Del Negro gets reins of Clippers

LOS ANGELES -- The Los Angeles Clippers concluded their protracted search for a new head coach when they formally introduced Vinny Del Negro on Wednesday afternoon at the Staples Center.

"A lot of things really intrigue me about this job," Del Negro said. "We have a young nucleus that needs to learn the game the right way."

Del Negro comes to the job in Los Angeles following consecutive 41-41 seasons as the head coach of the Chicago Bulls, including two playoff appearances.

"He had two totally different roster compositions in his two years," Clippers general manager Neil Olshey said. "One was an offensive-oriented team. They made the playoffs. One was a defensive-oriented team. They made the playoffs."

Del Negro's 2008-09 squad finished 18th in offensive and defensive efficiency, then pushed the defending champion Boston Celtics to seven games in a classic first-round series.

Without leading scorer Ben Gordon, who left the Bulls to sign with the Detroit Pistons during the 2009 offseason, Del Negro's 2009-10 team fell to 28th in offensive efficiency, but improved to 10th in defensive efficiency.

The Bulls dismissed Del Negro on May 3 after the team's first-round playoff loss to the Cleveland Cavaliers.

The Clippers finished the 2009-10 season 29-53 under former head coach Mike Dunleavy and interim replacement Kim Hughes. The team currently has five players under contract, along with first-round draft picks forward Al-Farouq Aminu and guard Eric Bledsoe. Among the Clippers' rostered players, only veteran guard Baron Davis and center Chris Kaman are over the age of 21.

"It's not going to happen overnight," Del Negro said. "We're going to have our peaks and valleys, but we want to be consistent, grow in the right direction."

During the interview process, Clippers management cited the maturation of the Bulls' young players as a central element in Del Negro's appeal. Point guard Derrick Rose, center Joakim Noah and forward Taj Gibson performed well under Del Negro's leadership in Chicago.

"We wanted someone who had a history of developing and being willing to play young players, which when you look at [the Bulls'] starting lineup, they certainly did [in Chicago]." Olshey said.

In addition to player development, a primary challenge for the Clippers' new head coach will be cultivating a relationship with Davis, the Clippers' dynamic, strong-willed point guard. Del Negro connected with Davis earlier in the day by phone.

"I told [Davis] we're going to run things the right way here and he needs to jump on board," Del Negro said. "He's willing to do that. He's a high-quality player that is a difference-maker in the game."

Davis, who is overseas, said in a statement, "Coach Del Negro gets his teams to play hard and play together, and that's what we need. He is a former player who is not too far removed from the game, and I'm looking forward to doing whatever it takes to listen and learn from him to help this team win!"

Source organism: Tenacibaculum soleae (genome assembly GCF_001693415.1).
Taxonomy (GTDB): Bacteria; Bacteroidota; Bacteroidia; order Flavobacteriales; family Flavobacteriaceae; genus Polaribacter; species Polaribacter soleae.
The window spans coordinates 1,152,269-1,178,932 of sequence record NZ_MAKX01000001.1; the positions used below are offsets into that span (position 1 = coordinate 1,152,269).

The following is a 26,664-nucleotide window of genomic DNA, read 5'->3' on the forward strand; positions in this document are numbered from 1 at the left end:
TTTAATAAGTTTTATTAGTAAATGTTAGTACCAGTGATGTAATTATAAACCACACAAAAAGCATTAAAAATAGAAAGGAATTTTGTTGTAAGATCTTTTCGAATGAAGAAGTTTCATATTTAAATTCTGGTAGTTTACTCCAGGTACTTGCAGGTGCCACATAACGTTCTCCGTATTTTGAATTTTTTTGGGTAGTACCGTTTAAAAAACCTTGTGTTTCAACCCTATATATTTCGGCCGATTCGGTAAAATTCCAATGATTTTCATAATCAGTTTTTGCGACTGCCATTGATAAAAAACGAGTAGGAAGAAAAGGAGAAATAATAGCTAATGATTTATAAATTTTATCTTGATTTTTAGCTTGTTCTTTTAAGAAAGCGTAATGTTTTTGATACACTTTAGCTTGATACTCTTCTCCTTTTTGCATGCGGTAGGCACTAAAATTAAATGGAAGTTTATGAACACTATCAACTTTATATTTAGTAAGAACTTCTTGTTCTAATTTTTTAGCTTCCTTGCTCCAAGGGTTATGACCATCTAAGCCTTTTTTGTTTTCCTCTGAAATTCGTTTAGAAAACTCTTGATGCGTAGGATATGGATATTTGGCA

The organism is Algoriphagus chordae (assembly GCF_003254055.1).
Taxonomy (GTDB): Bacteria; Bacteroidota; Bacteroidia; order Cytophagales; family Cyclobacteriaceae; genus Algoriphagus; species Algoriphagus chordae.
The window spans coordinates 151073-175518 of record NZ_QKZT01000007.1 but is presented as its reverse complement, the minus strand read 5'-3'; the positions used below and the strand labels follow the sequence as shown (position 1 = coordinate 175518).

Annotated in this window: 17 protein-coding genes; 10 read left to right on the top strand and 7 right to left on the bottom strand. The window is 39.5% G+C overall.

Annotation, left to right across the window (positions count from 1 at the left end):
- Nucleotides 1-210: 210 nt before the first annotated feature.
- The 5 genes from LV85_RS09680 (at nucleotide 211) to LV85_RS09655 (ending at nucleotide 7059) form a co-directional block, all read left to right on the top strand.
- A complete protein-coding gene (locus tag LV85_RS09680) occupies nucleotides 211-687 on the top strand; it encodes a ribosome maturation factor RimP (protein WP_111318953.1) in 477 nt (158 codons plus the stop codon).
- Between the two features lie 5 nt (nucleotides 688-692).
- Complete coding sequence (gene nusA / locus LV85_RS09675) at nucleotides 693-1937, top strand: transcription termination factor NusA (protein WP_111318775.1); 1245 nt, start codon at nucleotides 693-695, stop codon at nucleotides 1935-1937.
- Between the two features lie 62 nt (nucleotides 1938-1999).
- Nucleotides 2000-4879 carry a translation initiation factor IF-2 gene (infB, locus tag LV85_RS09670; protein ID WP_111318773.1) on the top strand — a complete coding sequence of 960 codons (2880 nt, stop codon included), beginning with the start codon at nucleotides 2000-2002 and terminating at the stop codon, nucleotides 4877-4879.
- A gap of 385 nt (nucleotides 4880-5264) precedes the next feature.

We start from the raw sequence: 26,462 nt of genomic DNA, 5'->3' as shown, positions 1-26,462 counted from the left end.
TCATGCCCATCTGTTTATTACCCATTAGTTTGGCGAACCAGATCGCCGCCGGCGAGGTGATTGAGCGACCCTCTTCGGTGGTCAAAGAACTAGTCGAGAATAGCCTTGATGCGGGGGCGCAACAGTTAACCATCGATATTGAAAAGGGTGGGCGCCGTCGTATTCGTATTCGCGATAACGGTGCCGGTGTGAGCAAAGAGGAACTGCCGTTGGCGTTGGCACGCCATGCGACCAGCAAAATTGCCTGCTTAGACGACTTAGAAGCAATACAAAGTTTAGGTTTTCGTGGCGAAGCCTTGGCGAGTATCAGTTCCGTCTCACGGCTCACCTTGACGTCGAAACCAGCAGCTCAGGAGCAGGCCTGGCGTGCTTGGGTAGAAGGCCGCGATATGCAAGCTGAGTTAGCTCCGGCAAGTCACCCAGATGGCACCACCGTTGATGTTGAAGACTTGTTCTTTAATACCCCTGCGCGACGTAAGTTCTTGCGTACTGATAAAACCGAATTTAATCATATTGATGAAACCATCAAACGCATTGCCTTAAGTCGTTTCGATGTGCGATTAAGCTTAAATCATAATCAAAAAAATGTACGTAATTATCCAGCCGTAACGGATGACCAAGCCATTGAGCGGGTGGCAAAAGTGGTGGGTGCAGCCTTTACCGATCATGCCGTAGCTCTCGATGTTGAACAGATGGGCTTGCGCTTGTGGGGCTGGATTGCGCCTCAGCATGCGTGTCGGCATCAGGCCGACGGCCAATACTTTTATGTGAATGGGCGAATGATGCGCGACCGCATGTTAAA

Blake Griffin, the No. 1 overall pick in last year's draft who missed the season because of a knee injury, was on hand at Staples Center to greet his new coach.

"He seems like a great coach. Obviously, he's done a good job with Chicago," Griffin said. "I like how he talked about developing the young players, and making sure that they are aggressive and they're playing and not worried about making mistakes.

"I haven't done a lot of snooping yet, but I'll get to it."

Del Negro acknowledged the challenges that accompanied his tenure in Chicago. He came to the position without coaching experience and encountered friction with the Bulls' front office this past season.

Del Negro and team president John Paxson had a postgame physical altercation on March 30 involving Noah's playing time.

Paxson later said he was wrong in how he handled the situation and that he was embarrassed about having put the Bulls in a bad position.

"John came out publicly and apologized, so that kind of answers all that," Del Negro said. "I'm very proud of the job that my staff and myself did in Chicago for two years."

Olshey downplayed the incident.

"We didn't think it was an issue," he said. "You put a bunch of competitors in a room, that's what's going to happen. At the end of the day, the result was they won. It certainly didn't affect the product on the court."

Building a coaching staff in Los Angeles is among Del Negro's first tasks. He met with some members of the Clippers' existing corps of assistants on Wednesday and will visit with several candidates in Las Vegas, where the Clippers play their first summer league game on Monday.

With a head coach in place, Olshey and team president Andy Roeser will now move on to the business of filling out the Clippers' roster. The team was one of six to pitch free agent LeBron James, but isn't expected to land James. The organization will likely add complementary players and build around its young core of talent, something Del Negro reiterated at the podium as a central priority.

"I think young players need two things: confidence and opportunity," Del Negro said.

Before joining the Bulls, Del Negro served as assistant GM of the Phoenix Suns in 2007-08 after being promoted from his job as director of player personnel, which he held for one season. He moved to the front office after working three seasons as a color analyst for the Suns.

Del Negro played 12 seasons in the NBA, including stints with San Antonio, Milwaukee, Golden State and Phoenix, before retiring in 2002. His contract was briefly acquired by the Clippers in 2001 as part of a three-team trade, but he never played for them before retiring.

Kevin Arnovitz is an NBA contributor to ESPN.com. Information from The Associated Press was used in this report.